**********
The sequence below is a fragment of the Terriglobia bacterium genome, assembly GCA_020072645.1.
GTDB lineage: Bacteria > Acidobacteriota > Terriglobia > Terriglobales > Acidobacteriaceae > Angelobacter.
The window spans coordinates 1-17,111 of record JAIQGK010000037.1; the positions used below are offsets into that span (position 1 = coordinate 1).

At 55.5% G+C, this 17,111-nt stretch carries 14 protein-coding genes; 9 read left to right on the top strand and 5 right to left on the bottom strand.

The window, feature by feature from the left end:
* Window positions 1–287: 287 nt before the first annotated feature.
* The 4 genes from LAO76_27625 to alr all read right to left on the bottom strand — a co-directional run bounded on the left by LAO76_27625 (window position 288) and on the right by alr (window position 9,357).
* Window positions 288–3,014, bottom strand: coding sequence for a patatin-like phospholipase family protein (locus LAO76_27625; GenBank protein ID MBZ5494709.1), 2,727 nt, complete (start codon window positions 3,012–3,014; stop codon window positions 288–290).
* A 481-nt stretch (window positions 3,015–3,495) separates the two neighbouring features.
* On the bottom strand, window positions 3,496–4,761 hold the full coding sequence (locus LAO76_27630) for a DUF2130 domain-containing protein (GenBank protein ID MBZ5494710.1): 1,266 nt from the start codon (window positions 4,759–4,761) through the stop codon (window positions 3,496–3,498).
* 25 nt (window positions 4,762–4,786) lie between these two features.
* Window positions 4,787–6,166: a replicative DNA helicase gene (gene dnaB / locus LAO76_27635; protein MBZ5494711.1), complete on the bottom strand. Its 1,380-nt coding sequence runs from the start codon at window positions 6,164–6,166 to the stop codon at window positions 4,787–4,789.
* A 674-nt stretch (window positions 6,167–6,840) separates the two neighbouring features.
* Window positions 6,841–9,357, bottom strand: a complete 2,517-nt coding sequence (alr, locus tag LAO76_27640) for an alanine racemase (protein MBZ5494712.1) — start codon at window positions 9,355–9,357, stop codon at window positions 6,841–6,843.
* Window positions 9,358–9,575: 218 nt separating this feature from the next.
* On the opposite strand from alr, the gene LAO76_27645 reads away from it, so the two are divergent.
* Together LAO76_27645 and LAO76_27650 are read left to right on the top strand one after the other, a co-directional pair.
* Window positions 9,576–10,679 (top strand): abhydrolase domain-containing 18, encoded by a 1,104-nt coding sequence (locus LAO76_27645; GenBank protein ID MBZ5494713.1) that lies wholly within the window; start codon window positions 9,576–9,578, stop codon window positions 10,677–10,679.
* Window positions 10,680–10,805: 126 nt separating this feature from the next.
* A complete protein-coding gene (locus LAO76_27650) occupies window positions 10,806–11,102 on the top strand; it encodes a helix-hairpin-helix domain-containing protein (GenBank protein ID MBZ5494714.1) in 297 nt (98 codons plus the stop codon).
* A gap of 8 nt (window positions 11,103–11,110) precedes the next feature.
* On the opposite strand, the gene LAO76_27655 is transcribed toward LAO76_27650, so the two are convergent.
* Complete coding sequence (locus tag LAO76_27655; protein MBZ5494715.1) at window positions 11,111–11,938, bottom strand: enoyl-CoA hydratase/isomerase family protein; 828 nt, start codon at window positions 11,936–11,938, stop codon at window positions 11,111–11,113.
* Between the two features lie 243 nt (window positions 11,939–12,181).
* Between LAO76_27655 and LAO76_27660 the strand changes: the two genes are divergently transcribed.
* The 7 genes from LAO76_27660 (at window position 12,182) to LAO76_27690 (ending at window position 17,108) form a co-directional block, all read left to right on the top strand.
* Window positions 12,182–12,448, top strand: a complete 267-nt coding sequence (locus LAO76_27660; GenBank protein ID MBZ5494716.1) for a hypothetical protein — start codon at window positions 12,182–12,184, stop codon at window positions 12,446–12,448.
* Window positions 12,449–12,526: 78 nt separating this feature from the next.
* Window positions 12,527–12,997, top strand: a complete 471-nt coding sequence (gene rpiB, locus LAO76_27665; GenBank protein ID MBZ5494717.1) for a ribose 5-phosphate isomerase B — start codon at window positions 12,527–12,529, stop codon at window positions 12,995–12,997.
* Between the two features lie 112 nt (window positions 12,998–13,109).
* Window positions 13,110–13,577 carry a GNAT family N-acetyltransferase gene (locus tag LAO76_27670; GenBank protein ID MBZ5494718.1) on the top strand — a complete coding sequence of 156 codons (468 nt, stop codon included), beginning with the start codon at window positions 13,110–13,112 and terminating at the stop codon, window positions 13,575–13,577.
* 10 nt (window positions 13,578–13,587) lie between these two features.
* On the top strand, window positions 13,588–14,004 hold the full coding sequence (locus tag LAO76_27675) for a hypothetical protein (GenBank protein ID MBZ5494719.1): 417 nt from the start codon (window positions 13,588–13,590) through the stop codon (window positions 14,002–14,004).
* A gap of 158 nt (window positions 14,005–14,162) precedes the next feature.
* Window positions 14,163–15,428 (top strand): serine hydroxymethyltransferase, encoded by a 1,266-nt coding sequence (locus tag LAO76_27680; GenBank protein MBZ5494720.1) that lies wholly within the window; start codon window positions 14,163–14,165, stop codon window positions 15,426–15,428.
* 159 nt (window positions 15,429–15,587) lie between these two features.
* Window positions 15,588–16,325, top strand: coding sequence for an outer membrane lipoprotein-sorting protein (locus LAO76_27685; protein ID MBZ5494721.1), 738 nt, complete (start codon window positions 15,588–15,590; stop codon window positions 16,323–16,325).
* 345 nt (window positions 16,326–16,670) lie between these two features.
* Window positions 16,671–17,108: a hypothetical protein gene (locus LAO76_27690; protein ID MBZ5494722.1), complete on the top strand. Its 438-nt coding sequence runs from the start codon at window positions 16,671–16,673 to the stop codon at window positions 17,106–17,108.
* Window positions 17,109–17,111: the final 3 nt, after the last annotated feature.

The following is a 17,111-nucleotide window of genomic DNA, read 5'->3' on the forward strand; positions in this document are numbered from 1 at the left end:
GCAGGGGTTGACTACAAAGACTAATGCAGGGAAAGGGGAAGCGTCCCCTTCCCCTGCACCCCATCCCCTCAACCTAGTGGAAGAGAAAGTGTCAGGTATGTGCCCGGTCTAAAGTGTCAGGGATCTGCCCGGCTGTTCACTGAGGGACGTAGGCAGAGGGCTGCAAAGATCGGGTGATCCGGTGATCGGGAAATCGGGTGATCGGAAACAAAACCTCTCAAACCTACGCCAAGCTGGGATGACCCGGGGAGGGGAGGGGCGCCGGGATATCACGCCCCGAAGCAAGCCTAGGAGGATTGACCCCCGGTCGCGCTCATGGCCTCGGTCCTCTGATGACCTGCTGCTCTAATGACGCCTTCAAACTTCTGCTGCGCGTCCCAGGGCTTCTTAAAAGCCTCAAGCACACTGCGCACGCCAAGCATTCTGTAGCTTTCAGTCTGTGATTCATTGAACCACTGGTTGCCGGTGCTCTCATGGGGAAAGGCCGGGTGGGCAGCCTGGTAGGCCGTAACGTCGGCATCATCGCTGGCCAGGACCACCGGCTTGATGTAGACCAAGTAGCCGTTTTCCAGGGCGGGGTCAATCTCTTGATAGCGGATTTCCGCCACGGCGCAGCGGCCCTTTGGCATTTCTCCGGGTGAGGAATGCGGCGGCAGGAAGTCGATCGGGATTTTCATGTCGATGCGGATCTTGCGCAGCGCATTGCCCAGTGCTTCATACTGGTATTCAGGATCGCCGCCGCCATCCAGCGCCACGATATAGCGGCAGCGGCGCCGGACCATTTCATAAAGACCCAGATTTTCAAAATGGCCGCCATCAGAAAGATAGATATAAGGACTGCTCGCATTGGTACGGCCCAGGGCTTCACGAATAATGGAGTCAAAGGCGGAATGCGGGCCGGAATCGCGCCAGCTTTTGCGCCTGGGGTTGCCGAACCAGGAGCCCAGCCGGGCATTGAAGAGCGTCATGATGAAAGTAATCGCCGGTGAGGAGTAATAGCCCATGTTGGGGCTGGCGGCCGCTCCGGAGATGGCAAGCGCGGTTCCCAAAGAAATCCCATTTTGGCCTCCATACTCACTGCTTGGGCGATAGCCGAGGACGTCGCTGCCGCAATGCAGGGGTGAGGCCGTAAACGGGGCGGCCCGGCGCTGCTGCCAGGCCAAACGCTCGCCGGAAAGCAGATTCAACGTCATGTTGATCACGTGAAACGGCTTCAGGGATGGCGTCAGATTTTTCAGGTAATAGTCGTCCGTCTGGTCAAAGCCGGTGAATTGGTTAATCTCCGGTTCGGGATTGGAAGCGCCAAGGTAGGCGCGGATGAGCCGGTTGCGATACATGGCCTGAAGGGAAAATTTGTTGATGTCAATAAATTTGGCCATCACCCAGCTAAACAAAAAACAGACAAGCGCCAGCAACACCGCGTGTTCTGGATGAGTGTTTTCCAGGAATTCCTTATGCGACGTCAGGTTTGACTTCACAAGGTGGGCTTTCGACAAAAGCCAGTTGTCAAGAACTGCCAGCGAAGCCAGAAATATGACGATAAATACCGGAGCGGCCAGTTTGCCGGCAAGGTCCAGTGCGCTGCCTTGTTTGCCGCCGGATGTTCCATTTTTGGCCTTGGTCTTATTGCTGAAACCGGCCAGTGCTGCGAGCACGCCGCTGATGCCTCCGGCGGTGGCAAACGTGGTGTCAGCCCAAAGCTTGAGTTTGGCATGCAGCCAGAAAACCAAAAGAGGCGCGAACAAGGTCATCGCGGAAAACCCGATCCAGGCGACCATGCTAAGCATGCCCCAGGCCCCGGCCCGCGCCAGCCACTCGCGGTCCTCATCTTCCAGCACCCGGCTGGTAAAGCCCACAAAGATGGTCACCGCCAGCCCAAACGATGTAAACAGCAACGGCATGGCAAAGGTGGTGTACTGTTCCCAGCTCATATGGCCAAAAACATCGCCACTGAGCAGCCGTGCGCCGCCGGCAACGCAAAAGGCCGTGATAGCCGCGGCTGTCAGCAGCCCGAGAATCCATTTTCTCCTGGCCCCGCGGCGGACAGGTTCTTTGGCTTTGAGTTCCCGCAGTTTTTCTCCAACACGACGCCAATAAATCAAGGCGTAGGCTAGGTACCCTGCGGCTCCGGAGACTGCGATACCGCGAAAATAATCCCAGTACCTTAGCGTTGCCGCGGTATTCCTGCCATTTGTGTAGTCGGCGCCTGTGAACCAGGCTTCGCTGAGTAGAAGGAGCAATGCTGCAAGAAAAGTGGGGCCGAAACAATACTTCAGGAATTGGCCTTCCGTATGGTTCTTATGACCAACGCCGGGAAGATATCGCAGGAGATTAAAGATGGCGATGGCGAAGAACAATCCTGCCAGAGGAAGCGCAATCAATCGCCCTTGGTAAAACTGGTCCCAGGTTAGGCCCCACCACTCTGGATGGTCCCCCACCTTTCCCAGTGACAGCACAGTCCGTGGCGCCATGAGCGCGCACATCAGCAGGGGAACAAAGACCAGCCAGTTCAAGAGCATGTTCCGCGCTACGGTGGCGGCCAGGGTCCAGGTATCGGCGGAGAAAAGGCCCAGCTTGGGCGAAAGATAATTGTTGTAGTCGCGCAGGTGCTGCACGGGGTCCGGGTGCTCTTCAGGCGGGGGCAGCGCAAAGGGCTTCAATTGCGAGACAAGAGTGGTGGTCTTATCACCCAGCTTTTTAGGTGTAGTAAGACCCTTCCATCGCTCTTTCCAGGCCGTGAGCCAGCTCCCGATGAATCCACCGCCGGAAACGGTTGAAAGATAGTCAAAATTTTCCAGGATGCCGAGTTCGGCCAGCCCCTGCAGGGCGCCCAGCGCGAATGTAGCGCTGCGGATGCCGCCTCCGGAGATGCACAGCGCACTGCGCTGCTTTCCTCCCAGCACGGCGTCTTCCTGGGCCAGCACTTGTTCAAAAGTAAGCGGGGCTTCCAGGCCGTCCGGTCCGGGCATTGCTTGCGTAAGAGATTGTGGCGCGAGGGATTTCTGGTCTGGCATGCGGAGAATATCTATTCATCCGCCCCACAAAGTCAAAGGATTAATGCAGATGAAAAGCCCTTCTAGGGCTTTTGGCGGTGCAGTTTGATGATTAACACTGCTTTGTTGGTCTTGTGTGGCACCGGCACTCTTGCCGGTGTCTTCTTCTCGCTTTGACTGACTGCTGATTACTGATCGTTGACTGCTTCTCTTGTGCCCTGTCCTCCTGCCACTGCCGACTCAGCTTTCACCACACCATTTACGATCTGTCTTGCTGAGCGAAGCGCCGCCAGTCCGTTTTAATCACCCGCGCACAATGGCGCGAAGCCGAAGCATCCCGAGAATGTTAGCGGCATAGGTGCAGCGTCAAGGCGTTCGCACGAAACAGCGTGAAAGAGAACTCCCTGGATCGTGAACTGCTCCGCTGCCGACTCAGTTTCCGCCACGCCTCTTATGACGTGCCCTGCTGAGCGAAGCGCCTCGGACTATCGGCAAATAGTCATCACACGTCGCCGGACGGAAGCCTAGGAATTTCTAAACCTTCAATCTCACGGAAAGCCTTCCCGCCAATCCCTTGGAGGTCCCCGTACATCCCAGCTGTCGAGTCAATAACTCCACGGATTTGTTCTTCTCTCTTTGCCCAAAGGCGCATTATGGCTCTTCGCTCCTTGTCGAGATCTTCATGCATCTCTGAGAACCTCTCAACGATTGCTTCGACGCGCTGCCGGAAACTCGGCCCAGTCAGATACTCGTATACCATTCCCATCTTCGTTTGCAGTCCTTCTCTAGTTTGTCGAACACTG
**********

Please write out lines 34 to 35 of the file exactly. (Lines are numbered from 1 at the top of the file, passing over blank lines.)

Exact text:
* A gap of 158 nt (window positions 14,005–14,162) precedes the next feature.
* Window positions 14,163–15,428 (top strand): serine hydroxymethyltransferase, encoded by a 1,266-nt coding sequence (locus tag LAO76_27680; GenBank protein MBZ5494720.1) that lies wholly within the window; start codon window positions 14,163–14,165, stop codon window positions 15,426–15,428.